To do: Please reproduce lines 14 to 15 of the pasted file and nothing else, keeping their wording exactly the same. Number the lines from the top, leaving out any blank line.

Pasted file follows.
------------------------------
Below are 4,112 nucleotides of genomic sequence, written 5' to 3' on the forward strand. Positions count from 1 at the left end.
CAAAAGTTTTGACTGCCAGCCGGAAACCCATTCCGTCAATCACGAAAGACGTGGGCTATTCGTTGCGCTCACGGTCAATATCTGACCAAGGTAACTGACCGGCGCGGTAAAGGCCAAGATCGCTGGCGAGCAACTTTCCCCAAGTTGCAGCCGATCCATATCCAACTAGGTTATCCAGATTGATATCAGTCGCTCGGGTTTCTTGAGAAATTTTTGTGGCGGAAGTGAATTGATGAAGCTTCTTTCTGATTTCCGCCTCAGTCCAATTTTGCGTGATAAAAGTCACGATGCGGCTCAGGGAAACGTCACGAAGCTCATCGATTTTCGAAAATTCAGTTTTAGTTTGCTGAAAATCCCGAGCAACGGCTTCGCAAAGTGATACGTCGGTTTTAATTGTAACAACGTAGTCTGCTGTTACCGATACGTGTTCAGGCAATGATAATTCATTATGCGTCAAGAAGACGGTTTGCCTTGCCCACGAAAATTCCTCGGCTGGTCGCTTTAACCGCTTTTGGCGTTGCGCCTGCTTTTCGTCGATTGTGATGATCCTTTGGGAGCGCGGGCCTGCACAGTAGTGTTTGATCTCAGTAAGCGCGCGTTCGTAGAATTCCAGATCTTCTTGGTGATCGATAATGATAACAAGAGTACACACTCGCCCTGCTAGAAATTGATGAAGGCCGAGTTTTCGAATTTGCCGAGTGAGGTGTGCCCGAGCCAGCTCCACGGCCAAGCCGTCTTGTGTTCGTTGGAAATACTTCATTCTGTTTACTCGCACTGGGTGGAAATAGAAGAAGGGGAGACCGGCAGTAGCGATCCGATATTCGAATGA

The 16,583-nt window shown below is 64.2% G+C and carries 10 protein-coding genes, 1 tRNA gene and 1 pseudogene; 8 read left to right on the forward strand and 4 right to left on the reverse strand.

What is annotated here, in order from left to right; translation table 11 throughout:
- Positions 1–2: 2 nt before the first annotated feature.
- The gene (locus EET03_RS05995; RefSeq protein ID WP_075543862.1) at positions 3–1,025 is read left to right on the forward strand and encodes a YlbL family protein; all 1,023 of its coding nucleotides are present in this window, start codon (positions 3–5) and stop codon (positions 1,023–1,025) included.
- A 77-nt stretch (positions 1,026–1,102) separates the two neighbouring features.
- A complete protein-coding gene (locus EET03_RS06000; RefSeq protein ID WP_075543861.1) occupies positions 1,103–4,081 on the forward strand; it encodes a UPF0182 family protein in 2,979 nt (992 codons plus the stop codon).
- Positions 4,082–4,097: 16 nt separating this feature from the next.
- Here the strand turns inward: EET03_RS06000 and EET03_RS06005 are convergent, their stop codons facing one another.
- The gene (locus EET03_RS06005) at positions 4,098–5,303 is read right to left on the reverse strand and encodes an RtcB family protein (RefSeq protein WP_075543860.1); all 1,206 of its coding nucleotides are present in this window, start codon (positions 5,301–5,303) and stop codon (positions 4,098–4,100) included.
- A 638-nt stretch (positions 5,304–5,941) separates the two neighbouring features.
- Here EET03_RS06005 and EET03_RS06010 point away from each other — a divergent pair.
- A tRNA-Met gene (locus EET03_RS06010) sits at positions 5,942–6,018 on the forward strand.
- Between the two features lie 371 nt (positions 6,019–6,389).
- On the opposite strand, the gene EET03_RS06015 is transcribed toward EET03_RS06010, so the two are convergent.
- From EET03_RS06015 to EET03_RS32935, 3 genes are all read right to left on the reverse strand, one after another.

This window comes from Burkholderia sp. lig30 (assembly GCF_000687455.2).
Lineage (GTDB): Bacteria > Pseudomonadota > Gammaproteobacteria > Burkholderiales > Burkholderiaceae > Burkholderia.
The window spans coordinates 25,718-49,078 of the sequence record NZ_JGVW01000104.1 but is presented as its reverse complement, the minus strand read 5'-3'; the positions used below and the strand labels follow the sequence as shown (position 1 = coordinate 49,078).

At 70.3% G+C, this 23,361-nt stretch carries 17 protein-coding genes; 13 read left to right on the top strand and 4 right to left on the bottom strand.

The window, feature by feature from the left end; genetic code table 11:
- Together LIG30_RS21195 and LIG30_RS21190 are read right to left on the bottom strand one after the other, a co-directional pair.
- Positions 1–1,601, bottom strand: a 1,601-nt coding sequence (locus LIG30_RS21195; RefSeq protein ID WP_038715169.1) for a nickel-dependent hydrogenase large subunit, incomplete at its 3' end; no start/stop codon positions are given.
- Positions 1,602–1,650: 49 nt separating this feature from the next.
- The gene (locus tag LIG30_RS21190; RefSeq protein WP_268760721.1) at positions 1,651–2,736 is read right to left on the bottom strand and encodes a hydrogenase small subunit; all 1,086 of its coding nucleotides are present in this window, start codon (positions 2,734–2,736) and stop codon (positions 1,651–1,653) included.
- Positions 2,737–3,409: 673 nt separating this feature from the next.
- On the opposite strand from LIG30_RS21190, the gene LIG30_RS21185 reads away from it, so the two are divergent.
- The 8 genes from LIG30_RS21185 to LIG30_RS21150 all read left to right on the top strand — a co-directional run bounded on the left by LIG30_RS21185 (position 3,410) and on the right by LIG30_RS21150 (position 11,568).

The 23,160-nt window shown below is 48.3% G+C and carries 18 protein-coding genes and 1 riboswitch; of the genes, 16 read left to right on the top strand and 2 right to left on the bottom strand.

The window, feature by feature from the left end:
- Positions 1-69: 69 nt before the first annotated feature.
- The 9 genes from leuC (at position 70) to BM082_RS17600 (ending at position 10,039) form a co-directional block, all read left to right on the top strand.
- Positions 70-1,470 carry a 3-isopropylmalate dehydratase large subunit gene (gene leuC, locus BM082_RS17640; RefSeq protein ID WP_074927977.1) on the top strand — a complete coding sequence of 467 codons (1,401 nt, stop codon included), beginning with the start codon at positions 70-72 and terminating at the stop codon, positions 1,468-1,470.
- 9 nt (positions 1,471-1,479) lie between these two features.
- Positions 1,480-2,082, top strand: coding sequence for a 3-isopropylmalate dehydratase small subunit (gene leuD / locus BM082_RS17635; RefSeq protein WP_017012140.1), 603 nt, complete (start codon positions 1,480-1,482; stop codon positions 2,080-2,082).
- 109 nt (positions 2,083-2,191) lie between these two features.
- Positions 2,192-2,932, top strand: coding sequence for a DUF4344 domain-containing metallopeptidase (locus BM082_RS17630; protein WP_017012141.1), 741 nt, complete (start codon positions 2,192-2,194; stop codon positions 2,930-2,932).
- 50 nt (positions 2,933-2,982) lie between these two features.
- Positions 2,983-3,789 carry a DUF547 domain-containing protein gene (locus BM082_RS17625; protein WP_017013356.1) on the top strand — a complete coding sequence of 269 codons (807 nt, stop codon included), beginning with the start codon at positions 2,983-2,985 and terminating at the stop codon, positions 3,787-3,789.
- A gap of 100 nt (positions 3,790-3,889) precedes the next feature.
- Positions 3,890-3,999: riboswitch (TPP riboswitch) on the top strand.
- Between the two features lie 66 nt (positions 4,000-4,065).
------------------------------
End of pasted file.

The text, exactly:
- A tRNA-Met gene (locus EET03_RS06010) sits at positions 5,942–6,018 on the forward strand.
- Between the two features lie 371 nt (positions 6,019–6,389).